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Lab 1: Introduction to the Blackfin Handy Board, LabVIEW Embedded, and Braitenberg Vehicles

Assigned: Tuesday, September 5, 2006.
Due: Thursday, September 14, 2006, at the start of class.

Readings Read the book excerpt Vehicles by Valentino Braitenberg that was handed out in class. You have been given the first 2/3 of the book itself, the main section that presents a series of 14 hypothetical vehicles. The subsequent section of the book describes the neurophysiology that motivates the stories.

Please be prepared to talk about the readings in class on Tuesday September 12. Thank you.

Implementation Projects

Three robot bases will have already been provided in lab for carrying around the Blackfin Handy Board. Since we only have 3 BF-HBs at present, these will be all that are needed for starting the labs. You may extend the robots, but please share them.

Project 1.1: LabVIEW Hello World. LabVIEW will be new to most (or all) of you, and the Handy Board will be as well. For this reason we have prepared a tutorial to get you started in creating programs on the Handy Board using LabVIEW. In the tutorial, you will learn how to connect from the PC desktop to the Handy Board, and run a program that allows you to set the power of a motor output. Please go through the tutorial.

Project 1.2: Vehicle 2 with LabVIEW Embedded. Having read Braitenberg, and also the presentation of his work in my text, mount two photocell light sensors on your robot and program it to drive in response to light sources per the Braitenberg Vehicle 2.

You should make a LabVIEW VI that performs the equivalent of the "normalize" function presented in my text. This VI should take as input a raw light sensor reading (from 0 to 1023), and provide as output a motor power level (from 0 to 100). Note that a bright light level yields a reading close to 0. This should result in a normalized output near 100.

Then, using your Normalize VI, create a LabVIEW loop. Inside the loop, wire each light sensor through an instance of the Normalize VI and then onto an output motor. Set the motor to Sign-Magnitude PWM (not Locked Antiphase).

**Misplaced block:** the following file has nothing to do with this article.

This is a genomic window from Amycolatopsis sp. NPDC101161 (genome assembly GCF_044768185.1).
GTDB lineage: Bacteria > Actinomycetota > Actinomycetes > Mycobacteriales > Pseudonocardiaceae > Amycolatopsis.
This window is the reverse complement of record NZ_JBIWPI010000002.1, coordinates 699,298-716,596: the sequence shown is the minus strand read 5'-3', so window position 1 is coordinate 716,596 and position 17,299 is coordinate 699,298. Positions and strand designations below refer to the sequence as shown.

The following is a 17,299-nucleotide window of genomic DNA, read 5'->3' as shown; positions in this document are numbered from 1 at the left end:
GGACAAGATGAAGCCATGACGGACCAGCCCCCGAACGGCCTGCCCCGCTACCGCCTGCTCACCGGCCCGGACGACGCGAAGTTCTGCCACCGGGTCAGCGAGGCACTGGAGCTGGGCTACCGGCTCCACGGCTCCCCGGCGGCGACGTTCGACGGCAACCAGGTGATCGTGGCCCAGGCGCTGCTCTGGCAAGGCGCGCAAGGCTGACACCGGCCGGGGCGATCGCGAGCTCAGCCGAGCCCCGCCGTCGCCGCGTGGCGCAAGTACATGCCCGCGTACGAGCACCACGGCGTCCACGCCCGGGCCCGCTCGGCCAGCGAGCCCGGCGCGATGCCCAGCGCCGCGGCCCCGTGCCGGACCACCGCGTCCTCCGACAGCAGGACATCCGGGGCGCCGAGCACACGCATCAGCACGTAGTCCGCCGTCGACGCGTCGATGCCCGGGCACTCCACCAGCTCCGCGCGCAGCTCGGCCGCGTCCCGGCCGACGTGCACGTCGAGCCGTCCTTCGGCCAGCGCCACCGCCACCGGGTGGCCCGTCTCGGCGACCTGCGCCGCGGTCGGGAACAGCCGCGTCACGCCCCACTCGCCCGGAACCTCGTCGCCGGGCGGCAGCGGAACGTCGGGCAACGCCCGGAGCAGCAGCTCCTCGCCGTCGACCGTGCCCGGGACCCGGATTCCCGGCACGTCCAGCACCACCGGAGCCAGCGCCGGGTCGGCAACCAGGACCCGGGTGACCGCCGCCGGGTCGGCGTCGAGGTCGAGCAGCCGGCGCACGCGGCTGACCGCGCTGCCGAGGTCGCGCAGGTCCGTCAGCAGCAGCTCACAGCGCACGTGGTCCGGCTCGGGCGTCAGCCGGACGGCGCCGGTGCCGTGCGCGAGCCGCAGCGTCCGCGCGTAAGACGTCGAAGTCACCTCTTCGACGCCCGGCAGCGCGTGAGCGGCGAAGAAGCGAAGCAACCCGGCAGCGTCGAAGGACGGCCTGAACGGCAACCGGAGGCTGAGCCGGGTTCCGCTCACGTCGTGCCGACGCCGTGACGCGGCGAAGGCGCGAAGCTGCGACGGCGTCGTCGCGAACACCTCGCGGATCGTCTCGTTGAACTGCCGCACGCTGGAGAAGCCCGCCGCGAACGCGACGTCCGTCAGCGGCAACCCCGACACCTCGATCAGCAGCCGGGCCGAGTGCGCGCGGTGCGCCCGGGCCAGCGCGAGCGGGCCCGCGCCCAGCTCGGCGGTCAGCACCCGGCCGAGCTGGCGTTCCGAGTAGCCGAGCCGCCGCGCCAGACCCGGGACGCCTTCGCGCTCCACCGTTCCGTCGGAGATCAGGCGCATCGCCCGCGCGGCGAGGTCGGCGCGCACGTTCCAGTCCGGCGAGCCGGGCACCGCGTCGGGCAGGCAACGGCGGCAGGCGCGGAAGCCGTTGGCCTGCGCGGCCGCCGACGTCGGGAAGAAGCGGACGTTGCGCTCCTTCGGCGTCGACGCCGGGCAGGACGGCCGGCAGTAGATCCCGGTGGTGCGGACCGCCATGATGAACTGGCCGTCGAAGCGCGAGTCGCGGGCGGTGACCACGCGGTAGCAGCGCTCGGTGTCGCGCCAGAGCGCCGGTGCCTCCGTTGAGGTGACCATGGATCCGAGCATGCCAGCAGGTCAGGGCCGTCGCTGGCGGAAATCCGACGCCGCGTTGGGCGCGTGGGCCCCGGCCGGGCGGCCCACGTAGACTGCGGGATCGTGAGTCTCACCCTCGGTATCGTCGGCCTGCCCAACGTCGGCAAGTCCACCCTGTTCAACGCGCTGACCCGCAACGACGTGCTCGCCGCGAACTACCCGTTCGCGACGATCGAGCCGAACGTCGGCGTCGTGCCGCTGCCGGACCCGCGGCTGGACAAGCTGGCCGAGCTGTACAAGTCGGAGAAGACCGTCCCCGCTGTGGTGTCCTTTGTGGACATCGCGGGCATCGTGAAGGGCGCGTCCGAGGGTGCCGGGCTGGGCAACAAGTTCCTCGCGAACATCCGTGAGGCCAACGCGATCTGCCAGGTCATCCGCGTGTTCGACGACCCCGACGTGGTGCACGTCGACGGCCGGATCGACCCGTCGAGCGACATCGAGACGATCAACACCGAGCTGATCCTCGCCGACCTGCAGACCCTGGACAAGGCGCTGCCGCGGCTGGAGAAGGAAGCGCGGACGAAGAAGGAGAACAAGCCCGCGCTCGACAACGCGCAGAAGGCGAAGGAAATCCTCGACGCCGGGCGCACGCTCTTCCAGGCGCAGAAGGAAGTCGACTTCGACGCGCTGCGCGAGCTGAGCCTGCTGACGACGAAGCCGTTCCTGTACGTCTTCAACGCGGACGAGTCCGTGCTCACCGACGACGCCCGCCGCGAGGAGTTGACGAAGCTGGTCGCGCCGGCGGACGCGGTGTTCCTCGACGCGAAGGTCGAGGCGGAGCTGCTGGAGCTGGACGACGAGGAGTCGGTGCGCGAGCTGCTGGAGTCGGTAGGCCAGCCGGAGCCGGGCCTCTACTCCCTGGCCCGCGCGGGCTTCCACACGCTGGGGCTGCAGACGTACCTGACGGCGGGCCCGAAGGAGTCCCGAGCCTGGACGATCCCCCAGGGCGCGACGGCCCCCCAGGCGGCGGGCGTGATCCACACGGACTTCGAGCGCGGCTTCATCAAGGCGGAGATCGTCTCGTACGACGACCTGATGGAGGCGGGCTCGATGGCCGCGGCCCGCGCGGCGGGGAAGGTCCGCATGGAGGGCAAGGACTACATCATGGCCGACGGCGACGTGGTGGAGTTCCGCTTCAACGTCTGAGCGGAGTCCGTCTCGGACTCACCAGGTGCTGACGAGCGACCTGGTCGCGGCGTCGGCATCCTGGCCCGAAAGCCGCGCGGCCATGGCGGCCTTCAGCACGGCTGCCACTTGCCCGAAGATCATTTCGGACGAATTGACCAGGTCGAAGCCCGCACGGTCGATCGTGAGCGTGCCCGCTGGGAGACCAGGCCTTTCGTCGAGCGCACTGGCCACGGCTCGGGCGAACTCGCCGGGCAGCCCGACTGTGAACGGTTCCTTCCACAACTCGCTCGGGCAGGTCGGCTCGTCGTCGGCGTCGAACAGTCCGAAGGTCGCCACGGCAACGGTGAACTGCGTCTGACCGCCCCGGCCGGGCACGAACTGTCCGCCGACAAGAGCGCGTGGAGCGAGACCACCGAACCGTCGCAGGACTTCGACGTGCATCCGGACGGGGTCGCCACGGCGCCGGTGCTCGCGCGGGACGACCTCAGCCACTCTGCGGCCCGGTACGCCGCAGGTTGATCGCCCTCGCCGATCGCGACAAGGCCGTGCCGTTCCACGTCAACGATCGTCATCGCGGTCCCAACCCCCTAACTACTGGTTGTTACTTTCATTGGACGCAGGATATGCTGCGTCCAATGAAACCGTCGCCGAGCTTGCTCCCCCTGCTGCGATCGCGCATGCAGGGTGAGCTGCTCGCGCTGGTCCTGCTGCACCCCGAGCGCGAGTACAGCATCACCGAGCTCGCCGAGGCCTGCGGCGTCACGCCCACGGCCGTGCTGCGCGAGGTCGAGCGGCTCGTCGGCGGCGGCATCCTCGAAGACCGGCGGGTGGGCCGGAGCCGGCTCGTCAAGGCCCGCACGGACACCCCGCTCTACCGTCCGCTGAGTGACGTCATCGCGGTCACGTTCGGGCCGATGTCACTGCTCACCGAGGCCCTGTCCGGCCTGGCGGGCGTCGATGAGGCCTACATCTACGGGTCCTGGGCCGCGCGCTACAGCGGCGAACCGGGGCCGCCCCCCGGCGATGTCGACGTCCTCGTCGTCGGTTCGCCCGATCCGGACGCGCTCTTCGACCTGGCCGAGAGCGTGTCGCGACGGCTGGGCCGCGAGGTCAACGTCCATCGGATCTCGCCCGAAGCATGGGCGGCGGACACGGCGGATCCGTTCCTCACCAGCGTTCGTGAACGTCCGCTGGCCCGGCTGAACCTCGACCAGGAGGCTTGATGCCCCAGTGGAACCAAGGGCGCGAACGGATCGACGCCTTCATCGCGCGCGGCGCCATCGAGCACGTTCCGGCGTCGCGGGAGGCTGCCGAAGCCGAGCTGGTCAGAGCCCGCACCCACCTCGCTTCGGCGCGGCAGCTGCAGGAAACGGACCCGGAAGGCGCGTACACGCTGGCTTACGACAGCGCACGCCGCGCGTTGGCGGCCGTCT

Your LabVIEW wiring diagram should look like the Braitenberg Vehicle 2 schematic. Does your vehicle seek and avoid the light, depending on whether the wiring is crossed?

Project 1.3: Touch sensors. Read through the discussion of building an obstacle-avoidance program in my text. (Well, actually, the robot won't avoid obstacles; it will merely back up and turn away after it has hit them.) Add two touch bumpers to your robot, and implement equivalent programs using LabVIEW.

Project 1.4: Touch sensors + Braitenberg. Figure out how to combine your obstacle-avoidance program with your Braitenberg light-seeking program. When touch sensors are not pressed, the robot should perform light seeking. When a touch sensor goes off, the robot should back up and turn away. After a little while, it should continue with light seeking.

EXTRA CREDIT Project 1.5: Vehicle 4s – Non-monotonic relations. In your Vehicle 2, you created a Normalize VI, which essentially inverted and scaled the light reading. In Braitenberg's Vehicle 4 chapter, Values and Special Tastes, he proposes non-monotonic (i.e., not continuously increasing) relationships between stimulus and output. Add a 3rd or 4th light sensor to your robot and see if you can get some interesting behaviors going with multiple sensors feeding into each motor, and non-monotonic normalizers.

Write-Up

Projects 1.2 and onward should be documented on the Invention Database. Each member of your team should create an account for yourself. Then create a team page (naming your robot, for example). Whoever creates the page should list the other team members as co-authors so that you each can edit the pages.

Upload the VIs as source files for each of your projects. Make sure they are clearly named.

Also make screen-captures of a close-up of the VI program (eliminate empty space as possible). Upload these screen-snaps as images that show up in the main image area of your team's page. Describe a bit about them in the caption area.

Use the InventionDB's blog feature to describe your results for each of the projects (1.2, 1.3, 1.4, and 1.5 if you did it). Describe how your implementation works. Describe the performance of the robot. Explain what you tried that failed. Lead the reader through the process you used to come up with your implementation

Also, make at least 1 movie of your robot doing its thing. Use the Windows Media Player app to reduce the size of the MPG movie that's captured by the lab camera (InventionDB has an attachment size limit). Upload to your team's site.


Student Links to InventionDB Writeups

Link to your InventionDB cubes here.

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Page last modified on October 03, 2006, at 05:41 AM